'unofficial' union action

Taking on Crossrail

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Simon Basketter reports on an important step forward in the battle to rebuild union organisation across construction sites.

Frank Morris, an electrician sacked in a blacklisting case after raising health and safety concerns, won his job back last month. It was a stunning victory for union campaigning. Frank, a Unite union member, was dismissed over a year ago from London's Crossrail project, Europe's largest railway and infrastructure construction scheme.

The stamp of militancy

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One hundred years ago thousands of workers took part in what became known as the Great Dublin Lockout.

The Irish state postal service recently issued a series of stamps showing scenes from the Great Dublin Lockout of 1913. The stamps are very handsome, but this isn't the point. Rather it is the irony of the government issuing them being responsible for imposing the worst cuts in living memory on Irish workers. This shows how important it is to properly recall the memory of the events of 1913. For the lockout is not just the most important struggle of the Irish working class; it is also one of the most important industrial episodes in British history.

Start with solidarity

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Mark Bergfeld responds to Sandy Nicoll from last months issue on the Pop-Up Union at Sussex university. Here he argues that our starting point has to be solidarity

In recent months there have been major developments at Sussex University. Two of the main unions on campus (UCU and Unite) held consultative ballots, forcing the third union Unison into a corner. In a rigorous three-page questionnaire more than 85 percent of Unison members ticked the box calling for industrial action. And yet, there is no intention of going on strike.

Are "Pop-Up" unions the way forward?

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The emergence of the Pop-Up union at Sussex University has raised important debates about how to organise in the unions and how to address the inertia of the union officials.

Some argue that the Pop-Up union represents an innovative approach to overcoming the conservatism of the trade union bureaucracy (see, for example, the article by Mark Bergfeld in Ceasefire magazine http://tinyurl.com/nuqg4xt).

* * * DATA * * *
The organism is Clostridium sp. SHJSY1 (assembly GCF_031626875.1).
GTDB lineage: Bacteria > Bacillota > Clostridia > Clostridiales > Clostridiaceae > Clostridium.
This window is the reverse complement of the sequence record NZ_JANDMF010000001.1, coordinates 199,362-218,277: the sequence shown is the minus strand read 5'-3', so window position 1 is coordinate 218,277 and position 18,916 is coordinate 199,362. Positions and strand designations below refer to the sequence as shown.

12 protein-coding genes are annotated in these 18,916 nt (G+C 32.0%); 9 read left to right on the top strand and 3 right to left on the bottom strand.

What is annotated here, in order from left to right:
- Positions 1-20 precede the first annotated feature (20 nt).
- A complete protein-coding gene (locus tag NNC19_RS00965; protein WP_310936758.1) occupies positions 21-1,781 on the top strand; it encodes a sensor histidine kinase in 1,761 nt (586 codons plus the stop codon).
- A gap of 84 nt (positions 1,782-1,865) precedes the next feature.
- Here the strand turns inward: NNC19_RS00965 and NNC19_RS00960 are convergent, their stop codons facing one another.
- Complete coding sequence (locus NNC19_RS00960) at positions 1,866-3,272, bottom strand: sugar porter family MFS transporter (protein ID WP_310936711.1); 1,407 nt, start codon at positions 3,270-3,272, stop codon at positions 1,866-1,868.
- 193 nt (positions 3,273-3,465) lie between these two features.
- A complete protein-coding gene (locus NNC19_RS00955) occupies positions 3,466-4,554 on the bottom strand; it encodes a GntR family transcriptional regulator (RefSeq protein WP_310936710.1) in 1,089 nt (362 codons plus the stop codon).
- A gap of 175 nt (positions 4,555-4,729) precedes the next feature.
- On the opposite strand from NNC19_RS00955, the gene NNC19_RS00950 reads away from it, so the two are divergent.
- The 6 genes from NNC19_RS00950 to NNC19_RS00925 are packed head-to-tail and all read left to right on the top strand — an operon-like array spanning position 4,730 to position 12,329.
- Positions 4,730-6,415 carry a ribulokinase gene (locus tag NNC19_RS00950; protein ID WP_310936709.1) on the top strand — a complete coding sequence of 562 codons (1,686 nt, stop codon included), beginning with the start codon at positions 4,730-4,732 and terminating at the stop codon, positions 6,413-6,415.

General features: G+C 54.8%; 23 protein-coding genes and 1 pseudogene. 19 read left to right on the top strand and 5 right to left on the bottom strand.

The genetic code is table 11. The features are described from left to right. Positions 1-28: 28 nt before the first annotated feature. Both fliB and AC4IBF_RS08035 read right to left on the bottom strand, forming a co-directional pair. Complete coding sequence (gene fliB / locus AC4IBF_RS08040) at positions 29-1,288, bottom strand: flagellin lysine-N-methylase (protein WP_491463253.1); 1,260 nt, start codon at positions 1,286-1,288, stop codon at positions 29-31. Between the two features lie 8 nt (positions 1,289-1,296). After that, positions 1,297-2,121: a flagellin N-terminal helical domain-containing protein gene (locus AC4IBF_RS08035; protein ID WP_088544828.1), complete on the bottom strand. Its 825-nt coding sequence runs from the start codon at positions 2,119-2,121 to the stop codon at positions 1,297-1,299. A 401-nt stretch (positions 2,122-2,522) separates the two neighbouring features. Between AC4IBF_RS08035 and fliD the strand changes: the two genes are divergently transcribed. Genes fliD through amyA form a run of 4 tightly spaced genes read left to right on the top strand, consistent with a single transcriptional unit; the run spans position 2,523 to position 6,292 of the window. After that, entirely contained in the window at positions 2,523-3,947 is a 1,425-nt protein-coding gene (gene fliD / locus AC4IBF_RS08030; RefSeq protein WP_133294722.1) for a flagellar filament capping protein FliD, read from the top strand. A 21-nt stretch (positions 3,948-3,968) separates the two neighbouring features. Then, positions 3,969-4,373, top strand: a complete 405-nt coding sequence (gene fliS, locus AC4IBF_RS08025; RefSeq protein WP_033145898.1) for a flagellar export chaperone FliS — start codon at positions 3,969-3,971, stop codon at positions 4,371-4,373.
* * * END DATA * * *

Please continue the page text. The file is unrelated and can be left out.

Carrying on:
Construction lessons

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Electricians have been protesting for months against wage cuts and attacks on their terms and conditions. Last December workers took unofficial strike action. Simon Basketter looks at the background to this battle and the prospects for rebuilding union organisation on construction sites.

On a freezing Wednesday night on 7 December last year, a small group of men stand on a street in animated discussion. Every now and again, someone else joins their group and talks to them for a few minutes. After over half an hour, they decide to go to the pub. It was a small, but nonetheless significant event.

The minority movement

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As major industrial struggle seems set to make a return to Britain, Dave Sherry looks at the strategy and tactics of the revolutionary left during the period of intense class conflict which gripped Britain between the end of the First World War and the General Strike of 1926

In 1920 the best parts of the revolutionary left came together to form the Communist Party of Great Britain (CPGB). It was soon put to the test.

Its first big challenge was the relationship between the "official" and "unofficial" wings of the trade union movement and how to work both with and against a newly emerging group of leftwing officials in the face of a deep recession and a vicious state offensive.

A new period of class struggle

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Unofficial strikes, occupations and rank and file action - we need to learn from the new struggles by trade unionists and non-unionised workers alike, argues Charlie Kimber.

The occupation at the Vestas wind turbine plant, the support it has generated, and the global publicity it gained confirm that we are in a new period of class struggle. The initial effect of soaring unemployment was to panic most union leaders into abject surrender and to make many workers doubt their ability to fight.

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